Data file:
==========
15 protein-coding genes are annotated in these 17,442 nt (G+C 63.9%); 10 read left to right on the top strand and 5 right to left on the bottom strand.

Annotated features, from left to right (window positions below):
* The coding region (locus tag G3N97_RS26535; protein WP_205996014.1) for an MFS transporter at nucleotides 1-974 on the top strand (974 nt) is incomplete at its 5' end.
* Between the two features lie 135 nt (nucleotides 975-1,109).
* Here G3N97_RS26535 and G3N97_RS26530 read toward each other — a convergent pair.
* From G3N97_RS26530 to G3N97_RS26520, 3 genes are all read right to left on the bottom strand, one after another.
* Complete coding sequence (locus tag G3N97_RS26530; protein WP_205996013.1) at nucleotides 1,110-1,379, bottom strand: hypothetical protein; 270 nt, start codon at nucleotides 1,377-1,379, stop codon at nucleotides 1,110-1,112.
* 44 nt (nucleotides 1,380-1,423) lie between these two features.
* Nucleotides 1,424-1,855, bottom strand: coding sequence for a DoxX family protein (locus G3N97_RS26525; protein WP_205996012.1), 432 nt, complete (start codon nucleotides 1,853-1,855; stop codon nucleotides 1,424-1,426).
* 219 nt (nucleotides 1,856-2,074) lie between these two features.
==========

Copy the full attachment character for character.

15 protein-coding genes are annotated in these 17,442 nt (G+C 63.9%); 10 read left to right on the top strand and 5 right to left on the bottom strand.

Annotated features, from left to right (window positions below):
* The coding region (locus tag G3N97_RS26535; protein WP_205996014.1) for an MFS transporter at nucleotides 1-974 on the top strand (974 nt) is incomplete at its 5' end.
* Between the two features lie 135 nt (nucleotides 975-1,109).
* Here G3N97_RS26535 and G3N97_RS26530 read toward each other — a convergent pair.
* From G3N97_RS26530 to G3N97_RS26520, 3 genes are all read right to left on the bottom strand, one after another.
* Complete coding sequence (locus tag G3N97_RS26530; protein WP_205996013.1) at nucleotides 1,110-1,379, bottom strand: hypothetical protein; 270 nt, start codon at nucleotides 1,377-1,379, stop codon at nucleotides 1,110-1,112.
* 44 nt (nucleotides 1,380-1,423) lie between these two features.
* Nucleotides 1,424-1,855, bottom strand: coding sequence for a DoxX family protein (locus G3N97_RS26525; protein WP_205996012.1), 432 nt, complete (start codon nucleotides 1,853-1,855; stop codon nucleotides 1,424-1,426).
* 219 nt (nucleotides 1,856-2,074) lie between these two features.